One day I may try spinning my own yarn for
. I've researched the process and it is fascinating! Until then I have been focused on learning how to use the different stages of fibers in weaving. If you are curious about the three most common fiber stages, read on!
Uncarded wool is the fiber you get after shearing an animal. It can be from sheep, alpaca, even your dog - as long as their hair is long enough! It is usually very matted and knotted. It has to be cleaned of dirt, bugs and plants before you can dye it or weave with it.
Although the pieces of uncarded wool that you can use for weaving aren't long enough for a traditional tabby weave you can use a ria technique to fill in a bushy section of your weave. When it is held in place just grab some scissors and 'shave' the section down for a dense, carpet-like appearance.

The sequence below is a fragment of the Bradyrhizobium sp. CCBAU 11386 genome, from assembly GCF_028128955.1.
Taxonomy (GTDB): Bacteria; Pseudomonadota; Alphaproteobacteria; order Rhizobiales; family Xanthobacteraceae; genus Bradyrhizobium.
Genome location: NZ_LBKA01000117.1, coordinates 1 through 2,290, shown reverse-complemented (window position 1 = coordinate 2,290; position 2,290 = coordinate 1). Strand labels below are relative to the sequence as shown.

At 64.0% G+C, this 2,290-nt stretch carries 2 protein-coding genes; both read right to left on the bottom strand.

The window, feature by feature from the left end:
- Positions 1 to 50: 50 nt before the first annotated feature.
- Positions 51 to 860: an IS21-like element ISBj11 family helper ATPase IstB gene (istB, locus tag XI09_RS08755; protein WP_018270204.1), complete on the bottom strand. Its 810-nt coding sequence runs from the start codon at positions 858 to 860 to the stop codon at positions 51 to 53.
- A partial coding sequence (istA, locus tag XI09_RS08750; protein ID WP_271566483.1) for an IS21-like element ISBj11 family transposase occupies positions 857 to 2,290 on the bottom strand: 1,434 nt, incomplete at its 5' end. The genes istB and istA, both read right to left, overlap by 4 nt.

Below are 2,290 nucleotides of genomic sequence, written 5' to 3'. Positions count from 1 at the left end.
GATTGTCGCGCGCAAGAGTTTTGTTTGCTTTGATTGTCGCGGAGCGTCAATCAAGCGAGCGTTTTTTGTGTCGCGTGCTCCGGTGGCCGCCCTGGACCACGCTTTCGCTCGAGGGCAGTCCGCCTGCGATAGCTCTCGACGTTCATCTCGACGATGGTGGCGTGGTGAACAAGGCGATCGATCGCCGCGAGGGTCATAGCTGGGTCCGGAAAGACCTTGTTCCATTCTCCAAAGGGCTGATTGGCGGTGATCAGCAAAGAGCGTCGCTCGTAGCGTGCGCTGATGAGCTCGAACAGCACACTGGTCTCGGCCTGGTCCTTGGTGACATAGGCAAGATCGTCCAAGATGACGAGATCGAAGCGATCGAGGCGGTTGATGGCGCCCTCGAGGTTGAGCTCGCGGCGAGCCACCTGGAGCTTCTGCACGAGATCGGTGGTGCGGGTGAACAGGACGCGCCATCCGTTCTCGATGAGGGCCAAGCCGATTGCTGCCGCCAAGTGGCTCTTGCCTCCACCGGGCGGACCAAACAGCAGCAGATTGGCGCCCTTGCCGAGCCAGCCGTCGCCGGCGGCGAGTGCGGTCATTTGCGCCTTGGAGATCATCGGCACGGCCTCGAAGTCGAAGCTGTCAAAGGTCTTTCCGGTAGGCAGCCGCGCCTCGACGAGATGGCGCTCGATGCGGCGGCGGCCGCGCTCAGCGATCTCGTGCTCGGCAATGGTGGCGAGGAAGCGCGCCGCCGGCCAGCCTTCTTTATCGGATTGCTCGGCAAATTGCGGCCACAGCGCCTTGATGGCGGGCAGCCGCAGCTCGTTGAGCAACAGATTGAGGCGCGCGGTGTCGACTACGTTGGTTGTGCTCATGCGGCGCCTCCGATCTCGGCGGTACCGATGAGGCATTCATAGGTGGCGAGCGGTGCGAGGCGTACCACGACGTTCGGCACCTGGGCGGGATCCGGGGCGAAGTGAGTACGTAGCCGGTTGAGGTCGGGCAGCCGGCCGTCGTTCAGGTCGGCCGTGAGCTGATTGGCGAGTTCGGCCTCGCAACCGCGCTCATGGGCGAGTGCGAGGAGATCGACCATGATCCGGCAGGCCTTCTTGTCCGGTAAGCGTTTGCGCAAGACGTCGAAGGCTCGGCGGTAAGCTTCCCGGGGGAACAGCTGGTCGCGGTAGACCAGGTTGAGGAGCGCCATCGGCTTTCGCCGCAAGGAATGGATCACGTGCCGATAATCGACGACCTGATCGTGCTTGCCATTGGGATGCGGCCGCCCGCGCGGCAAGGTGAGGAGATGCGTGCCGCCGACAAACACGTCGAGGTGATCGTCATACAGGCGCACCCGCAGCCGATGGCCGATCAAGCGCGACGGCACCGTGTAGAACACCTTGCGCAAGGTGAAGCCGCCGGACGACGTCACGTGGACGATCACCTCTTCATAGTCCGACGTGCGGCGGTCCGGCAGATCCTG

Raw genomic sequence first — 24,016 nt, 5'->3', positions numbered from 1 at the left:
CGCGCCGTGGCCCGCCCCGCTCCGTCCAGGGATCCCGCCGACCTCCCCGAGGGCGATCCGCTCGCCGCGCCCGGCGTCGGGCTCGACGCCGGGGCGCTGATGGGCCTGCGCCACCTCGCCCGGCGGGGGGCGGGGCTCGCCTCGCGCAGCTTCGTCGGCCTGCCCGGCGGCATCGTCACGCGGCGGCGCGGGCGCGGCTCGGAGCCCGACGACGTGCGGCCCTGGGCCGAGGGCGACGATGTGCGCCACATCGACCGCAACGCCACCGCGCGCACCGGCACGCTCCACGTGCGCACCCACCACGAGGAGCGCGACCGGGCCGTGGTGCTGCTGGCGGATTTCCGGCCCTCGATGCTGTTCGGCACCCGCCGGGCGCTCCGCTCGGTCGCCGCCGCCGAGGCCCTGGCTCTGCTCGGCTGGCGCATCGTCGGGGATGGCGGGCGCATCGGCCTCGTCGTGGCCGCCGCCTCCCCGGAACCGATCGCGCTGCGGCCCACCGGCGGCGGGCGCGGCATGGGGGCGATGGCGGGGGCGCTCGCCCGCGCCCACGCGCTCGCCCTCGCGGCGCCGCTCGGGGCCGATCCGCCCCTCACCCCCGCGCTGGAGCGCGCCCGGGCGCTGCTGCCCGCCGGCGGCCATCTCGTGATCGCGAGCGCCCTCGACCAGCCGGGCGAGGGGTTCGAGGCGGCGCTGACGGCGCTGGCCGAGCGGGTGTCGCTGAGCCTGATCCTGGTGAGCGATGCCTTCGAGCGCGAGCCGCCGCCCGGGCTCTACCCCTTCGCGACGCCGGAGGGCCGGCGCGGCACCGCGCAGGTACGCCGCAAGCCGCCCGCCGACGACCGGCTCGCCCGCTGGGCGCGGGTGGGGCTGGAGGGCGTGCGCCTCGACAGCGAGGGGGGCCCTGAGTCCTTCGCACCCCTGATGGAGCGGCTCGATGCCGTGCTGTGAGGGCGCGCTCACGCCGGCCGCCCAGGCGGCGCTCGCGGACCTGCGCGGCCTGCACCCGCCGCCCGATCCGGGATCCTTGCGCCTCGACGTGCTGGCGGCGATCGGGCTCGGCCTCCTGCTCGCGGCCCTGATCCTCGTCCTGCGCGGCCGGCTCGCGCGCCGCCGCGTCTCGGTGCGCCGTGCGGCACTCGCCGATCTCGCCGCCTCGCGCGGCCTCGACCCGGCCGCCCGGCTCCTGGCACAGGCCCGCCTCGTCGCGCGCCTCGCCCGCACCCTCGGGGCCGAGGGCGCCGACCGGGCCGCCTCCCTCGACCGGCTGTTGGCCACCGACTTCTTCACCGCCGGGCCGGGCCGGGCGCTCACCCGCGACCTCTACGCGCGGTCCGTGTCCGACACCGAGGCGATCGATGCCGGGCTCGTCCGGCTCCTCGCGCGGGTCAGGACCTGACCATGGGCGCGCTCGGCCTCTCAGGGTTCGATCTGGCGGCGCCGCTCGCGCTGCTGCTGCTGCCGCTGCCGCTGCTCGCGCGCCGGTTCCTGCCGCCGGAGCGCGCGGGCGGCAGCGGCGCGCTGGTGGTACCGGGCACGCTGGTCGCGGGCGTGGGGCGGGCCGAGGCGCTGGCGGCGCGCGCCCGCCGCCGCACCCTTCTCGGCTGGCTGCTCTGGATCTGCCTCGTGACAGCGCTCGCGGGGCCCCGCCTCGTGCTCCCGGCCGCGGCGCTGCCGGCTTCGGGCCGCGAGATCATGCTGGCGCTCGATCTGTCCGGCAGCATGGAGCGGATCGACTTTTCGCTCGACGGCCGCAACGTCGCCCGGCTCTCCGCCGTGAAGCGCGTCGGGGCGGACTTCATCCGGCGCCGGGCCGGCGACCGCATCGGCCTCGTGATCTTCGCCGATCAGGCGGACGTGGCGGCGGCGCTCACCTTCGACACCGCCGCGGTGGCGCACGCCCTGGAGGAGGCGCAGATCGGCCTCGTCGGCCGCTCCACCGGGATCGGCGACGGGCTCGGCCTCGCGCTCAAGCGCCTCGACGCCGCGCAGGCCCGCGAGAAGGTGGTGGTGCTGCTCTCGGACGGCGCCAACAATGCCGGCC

Roving is the next step in the fiber stage. The uncarded wool has been combed and batted into nice, long strips of wool right before being spun. Although roving can break easily by being pulled too hard, sections can be used in weaving for a bubble effect.
To include roving in your weave you must pull a long section (2x the length of your project) through your warp similar to a normal tabby weave. Then, starting in the middle grab sections through your warp strings and pull them out slightly so that they 'bubble'. Secure them in place and fluff them out!
The easiest and most common fiber stage that you can use in your weave is regular, spun yarn. This is the normal type of yarn that fiber artists use for crocheting and knitting. It is created from lengths of roving that have been tightened and spun into a strong rope-like shape.
There are many, many techniques that you can use to weave spun yarn into your tapestry. The most common is the tabby weave which goes 'over, under, over, under' your warp strings.
I don't think I could pick my favorite fiber stage to use. By using all three types of fiber together your weave will have an extra level of texture and interest!